And yet it was this man, this hated outcast, this perfect representation of a sinner, who returned. It was this man who realized that giving glory to God and falling down in worship at the feet of Jesus are one and the same act. Who recognized that the temple of God and the priest who could declare lepers clean was no longer found in Jerusalem but in Jesus. And so this man. This outcast. This sinner, returned to the true temple. To the great High Priest who was even in that moment journeying to Jerusalem to offer the only truly atoning sacrifice. Himself. And as the outcast sinner who had been cleansed by the power of God worshiped Jesus and proclaimed the good grace of God, Jesus spoke to him and said, “After you have risen, journey. Your faith has saved you.”

Not “made you well” as English translations usually put it, but “has saved you.” It’s not just his leprosy that was cleansed, but his sin that was forgiven. He was no longer a leper. No longer an outcast. No longer separated from the people of God. Rather, he had become a sinner saved by the good grace of God through faith in Jesus Christ.

And like all sinners saved by the good grace of God through faith in Jesus Christ, he was called to journey. That is to say, to join the journey that Jesus was already on. The journey to Jerusalem that would see the wrath of God for sinners poured out not on the sinners but on Jesus. On God Incarnate nailed to the cross as an atoning sacrifice. To see the price for the cleansing that was so freely offered to him and on account of which he declared the wondrous good grace of the Lord.

And so we too now come to offer our thanks for what God has done for us. Our eucharist, our acknowledgment of His good grace. Our God-given, awe-filled joy at the perfection of His gift to us. A gift for which the only suitable thanksgiving is the delighted enjoyment of the gift. The gift of His Eucharist, His “good grace” that He offers us in the Sacrament of the Altar. The body of Christ, broken for us. The blood of Christ shed for us. Given to us to eat and to drink for the forgiveness of all of our sins. Nothing less than the body and blood of Christ would suffice to take away human sins, and so this very body and blood of Christ are offered to you from this altar today.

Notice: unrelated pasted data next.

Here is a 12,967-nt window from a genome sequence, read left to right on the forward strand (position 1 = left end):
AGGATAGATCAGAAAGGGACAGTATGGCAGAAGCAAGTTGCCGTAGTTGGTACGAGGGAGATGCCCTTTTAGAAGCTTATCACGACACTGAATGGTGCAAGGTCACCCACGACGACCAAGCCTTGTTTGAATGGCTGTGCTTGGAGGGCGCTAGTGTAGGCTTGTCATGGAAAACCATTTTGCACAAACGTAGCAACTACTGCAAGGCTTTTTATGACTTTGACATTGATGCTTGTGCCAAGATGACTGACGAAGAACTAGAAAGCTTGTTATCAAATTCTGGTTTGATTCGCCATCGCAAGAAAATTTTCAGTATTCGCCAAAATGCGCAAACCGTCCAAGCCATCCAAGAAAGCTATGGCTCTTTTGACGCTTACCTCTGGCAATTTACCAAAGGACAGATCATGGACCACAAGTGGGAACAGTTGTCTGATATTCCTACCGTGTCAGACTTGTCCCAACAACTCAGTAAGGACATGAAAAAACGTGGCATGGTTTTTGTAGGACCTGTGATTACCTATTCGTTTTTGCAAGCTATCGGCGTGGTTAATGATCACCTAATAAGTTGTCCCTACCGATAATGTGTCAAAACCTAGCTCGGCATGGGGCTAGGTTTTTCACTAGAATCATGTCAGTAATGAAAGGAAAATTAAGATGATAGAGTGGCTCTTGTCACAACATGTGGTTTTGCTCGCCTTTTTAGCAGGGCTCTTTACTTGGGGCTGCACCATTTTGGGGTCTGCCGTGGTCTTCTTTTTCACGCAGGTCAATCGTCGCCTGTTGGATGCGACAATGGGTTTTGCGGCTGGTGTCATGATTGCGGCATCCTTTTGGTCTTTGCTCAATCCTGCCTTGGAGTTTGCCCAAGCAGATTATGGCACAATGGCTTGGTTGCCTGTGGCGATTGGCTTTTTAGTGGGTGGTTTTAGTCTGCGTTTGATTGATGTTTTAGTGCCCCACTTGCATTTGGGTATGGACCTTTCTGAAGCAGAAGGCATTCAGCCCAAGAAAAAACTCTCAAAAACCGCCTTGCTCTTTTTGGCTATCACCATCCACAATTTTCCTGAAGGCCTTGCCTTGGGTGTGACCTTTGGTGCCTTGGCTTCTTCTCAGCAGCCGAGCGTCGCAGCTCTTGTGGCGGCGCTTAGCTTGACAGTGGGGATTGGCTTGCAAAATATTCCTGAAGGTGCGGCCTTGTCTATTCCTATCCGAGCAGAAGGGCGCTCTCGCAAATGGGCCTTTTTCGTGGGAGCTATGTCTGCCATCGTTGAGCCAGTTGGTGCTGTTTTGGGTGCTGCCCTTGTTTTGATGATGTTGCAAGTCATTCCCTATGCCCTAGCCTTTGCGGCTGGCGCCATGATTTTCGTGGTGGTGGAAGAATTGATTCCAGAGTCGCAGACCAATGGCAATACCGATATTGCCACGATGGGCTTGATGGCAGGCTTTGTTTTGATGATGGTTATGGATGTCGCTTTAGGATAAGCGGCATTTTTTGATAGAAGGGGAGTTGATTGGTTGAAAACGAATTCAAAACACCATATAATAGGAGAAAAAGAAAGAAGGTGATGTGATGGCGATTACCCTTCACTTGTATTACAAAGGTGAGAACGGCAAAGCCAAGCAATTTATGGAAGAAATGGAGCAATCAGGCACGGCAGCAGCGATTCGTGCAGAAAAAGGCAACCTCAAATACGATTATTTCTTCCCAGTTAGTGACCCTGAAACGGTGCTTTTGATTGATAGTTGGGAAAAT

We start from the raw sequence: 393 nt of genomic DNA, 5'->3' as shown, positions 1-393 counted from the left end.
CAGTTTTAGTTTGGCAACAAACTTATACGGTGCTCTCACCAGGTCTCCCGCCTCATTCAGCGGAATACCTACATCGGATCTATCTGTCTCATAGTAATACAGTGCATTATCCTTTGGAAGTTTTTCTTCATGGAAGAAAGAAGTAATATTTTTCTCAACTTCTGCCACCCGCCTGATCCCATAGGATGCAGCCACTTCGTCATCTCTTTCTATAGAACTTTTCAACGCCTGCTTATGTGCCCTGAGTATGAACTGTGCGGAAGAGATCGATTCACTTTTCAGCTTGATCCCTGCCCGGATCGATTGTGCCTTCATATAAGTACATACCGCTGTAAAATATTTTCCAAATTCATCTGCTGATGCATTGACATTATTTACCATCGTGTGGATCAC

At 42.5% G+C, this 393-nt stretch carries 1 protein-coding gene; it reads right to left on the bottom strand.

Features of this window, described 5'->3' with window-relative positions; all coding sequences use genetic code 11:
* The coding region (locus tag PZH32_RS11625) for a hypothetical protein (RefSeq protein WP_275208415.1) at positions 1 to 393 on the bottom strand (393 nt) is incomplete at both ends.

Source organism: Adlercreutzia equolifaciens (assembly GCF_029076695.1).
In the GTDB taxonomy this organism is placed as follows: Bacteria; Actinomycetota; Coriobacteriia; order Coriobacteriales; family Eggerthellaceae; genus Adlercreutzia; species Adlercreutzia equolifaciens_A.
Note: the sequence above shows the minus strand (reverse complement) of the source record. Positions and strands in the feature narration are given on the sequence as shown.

This is God’s good grace to us. For we who in our sin were leprous Samaritans have been made pure and holy children of God. Men and women who can cry out “Lord, have mercy upon us” and know that He will answer favorably. Who know that we’re invited to journey with Him wherever He leads us. Who know that the flesh and blood offered to us from the altar aren’t the flesh and blood of a mere man, but the flesh and blood of God Himself who took on human flesh.

And in the face of such good grace, such undeserved favor, we can only humbly acknowledge His goodness to us. Our total dependence on Him. Our delight at both His goodness and His grace. For this is true thanksgiving.

In the holy name of Jesus. Amen.